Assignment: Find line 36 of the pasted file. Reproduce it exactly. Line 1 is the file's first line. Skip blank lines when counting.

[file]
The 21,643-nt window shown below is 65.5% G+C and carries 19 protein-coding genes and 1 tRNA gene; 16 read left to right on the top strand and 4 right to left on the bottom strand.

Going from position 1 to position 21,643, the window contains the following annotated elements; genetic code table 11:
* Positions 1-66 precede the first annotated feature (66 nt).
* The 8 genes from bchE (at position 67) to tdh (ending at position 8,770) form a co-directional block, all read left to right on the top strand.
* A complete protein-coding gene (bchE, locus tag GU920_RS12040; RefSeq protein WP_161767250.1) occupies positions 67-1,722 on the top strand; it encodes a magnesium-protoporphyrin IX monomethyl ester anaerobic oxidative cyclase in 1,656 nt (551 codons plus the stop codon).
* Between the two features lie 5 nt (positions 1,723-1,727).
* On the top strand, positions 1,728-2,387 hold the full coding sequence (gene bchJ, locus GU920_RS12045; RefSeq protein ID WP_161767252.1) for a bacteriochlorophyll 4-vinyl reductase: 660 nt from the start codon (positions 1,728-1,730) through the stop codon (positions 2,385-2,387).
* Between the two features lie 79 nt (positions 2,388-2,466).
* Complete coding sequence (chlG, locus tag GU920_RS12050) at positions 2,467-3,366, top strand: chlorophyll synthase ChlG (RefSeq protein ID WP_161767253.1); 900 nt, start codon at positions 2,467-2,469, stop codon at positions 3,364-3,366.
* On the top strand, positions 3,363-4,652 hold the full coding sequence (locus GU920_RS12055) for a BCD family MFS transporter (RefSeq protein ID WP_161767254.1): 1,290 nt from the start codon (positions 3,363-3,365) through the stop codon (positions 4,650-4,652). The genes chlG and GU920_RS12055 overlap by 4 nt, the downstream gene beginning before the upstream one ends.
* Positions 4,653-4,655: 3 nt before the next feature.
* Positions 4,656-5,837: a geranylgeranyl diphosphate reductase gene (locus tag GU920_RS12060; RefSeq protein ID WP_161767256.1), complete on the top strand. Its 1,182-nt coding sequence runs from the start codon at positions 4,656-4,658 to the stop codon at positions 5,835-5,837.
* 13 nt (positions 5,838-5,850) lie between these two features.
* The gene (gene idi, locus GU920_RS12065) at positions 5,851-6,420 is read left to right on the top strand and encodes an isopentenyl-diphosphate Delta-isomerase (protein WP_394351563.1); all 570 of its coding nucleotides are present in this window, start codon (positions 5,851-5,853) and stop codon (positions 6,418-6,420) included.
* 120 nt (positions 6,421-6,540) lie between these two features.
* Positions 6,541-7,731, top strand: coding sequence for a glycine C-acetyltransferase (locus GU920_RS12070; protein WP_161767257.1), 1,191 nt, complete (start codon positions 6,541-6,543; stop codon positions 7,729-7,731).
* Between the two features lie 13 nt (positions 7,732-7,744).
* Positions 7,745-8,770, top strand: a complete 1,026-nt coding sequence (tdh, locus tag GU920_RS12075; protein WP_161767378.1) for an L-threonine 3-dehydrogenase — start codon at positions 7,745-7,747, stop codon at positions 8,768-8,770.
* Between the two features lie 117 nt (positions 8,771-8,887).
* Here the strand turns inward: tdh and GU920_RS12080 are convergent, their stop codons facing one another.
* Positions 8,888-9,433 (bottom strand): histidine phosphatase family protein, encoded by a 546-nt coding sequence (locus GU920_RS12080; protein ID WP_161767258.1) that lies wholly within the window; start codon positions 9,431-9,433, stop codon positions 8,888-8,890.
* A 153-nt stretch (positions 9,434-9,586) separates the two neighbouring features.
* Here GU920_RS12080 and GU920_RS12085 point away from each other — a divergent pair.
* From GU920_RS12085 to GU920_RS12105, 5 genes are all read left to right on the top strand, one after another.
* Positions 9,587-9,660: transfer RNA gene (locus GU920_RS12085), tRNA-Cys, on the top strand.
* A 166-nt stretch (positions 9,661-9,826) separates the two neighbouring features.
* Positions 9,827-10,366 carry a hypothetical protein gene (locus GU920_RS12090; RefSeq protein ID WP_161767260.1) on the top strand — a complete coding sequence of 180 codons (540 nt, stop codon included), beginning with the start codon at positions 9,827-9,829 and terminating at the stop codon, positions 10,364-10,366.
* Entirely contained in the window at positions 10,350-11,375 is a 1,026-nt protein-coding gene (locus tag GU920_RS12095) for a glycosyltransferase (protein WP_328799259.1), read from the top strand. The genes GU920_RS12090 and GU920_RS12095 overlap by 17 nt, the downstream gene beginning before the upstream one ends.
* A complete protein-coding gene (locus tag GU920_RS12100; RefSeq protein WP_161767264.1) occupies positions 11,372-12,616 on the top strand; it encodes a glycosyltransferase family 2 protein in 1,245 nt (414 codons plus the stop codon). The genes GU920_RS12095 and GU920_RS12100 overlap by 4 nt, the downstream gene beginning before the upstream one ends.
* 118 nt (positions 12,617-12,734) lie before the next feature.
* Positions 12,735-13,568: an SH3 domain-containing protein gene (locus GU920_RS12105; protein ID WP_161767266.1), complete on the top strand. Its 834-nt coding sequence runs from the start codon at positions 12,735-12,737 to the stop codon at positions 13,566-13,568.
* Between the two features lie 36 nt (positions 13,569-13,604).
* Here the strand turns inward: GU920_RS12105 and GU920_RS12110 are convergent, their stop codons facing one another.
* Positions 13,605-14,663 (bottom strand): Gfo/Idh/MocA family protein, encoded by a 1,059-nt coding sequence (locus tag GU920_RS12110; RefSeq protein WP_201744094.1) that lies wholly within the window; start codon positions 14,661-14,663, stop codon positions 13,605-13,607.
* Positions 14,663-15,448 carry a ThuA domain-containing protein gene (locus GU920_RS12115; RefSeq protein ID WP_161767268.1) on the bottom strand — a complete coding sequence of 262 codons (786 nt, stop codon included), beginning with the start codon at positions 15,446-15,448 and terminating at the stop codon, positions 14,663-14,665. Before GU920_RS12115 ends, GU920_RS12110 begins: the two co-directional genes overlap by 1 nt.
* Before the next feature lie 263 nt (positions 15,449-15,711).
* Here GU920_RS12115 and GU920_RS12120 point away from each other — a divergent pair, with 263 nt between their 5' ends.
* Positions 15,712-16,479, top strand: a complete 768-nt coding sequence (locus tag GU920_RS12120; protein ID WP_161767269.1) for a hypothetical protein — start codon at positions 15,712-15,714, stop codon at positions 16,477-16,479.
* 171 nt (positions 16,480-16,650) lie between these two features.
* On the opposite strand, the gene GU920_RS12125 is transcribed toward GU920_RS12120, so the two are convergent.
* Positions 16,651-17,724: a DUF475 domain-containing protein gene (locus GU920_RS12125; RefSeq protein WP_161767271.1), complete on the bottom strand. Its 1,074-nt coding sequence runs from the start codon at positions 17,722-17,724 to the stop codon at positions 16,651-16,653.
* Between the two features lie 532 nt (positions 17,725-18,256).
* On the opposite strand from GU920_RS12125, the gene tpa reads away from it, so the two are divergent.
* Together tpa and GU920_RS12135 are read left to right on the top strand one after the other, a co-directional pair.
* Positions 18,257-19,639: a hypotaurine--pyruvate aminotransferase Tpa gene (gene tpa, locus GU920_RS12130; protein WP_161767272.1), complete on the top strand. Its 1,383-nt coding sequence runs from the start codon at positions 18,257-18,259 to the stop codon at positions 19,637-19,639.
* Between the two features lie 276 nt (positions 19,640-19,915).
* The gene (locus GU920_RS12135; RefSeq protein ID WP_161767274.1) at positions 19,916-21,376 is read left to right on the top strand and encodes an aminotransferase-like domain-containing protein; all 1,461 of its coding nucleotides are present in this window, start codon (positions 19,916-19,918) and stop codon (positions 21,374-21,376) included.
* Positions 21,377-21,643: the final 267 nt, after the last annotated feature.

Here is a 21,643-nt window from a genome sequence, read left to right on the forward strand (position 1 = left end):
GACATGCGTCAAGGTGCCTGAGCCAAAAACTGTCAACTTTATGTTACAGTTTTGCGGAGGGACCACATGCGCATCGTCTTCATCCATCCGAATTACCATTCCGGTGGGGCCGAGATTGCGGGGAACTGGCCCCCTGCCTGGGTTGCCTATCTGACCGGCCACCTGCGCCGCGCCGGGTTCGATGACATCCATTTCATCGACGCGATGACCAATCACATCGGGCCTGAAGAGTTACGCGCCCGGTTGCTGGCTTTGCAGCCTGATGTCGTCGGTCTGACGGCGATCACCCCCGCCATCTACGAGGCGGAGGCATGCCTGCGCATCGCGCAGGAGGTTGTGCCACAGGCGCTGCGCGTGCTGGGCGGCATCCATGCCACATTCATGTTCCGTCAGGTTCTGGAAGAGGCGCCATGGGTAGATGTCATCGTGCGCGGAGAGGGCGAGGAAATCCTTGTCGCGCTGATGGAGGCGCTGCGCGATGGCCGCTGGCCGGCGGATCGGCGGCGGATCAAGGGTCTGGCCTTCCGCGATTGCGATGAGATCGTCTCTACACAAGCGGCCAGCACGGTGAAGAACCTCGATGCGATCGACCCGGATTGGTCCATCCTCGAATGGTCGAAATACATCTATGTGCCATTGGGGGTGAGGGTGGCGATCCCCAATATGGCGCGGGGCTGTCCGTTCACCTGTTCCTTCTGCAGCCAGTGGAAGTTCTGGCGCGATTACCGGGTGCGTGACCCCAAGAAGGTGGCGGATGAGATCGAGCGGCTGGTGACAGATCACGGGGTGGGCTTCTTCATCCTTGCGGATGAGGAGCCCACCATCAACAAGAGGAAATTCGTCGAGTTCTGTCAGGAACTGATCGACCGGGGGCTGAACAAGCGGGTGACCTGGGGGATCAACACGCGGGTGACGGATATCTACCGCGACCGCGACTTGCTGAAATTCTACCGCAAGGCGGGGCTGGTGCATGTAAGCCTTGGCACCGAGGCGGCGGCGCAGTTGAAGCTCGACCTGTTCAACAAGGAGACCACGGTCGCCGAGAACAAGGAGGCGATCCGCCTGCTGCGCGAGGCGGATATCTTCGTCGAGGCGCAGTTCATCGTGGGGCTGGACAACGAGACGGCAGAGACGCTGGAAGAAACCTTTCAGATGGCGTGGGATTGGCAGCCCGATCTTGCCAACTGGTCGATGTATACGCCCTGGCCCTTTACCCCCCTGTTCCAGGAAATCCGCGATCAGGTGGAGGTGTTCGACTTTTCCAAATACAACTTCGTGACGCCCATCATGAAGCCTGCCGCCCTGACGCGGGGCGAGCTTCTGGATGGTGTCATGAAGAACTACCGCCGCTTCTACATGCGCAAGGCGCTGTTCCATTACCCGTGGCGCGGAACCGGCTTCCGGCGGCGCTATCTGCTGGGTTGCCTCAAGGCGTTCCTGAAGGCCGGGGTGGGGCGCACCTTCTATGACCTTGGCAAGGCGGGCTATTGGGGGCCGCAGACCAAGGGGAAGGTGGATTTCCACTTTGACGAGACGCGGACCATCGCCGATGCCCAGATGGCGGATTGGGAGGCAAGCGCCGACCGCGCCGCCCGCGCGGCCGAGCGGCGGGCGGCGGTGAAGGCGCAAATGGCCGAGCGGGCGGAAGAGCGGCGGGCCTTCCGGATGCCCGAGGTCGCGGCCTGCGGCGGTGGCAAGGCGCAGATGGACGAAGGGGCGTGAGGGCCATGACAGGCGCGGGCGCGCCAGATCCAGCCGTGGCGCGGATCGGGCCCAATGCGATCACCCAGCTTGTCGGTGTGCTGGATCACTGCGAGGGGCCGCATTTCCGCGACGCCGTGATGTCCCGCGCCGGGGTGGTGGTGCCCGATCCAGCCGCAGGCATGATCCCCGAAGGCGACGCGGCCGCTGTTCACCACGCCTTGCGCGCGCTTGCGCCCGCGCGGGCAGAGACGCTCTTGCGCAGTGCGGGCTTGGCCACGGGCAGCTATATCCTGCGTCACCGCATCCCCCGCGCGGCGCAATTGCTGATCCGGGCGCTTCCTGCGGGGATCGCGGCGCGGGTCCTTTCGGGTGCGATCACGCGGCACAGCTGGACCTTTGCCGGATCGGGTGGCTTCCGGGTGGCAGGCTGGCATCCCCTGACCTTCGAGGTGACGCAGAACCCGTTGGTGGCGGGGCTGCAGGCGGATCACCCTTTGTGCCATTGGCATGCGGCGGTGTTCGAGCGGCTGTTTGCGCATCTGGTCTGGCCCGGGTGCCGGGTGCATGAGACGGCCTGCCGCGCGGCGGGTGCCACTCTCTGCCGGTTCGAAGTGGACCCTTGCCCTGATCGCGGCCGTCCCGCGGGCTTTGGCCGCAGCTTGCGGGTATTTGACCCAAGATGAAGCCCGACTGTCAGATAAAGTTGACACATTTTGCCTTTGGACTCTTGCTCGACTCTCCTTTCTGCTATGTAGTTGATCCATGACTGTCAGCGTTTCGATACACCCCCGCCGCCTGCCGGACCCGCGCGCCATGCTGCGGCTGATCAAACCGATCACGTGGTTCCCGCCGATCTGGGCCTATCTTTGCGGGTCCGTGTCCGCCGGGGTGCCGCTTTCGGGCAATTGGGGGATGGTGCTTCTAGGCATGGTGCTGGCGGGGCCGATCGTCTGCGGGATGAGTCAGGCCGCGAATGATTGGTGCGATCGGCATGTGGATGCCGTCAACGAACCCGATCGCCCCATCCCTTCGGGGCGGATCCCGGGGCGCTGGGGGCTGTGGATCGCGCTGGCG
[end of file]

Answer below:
* Before the next feature lie 263 nt (positions 15,449-15,711).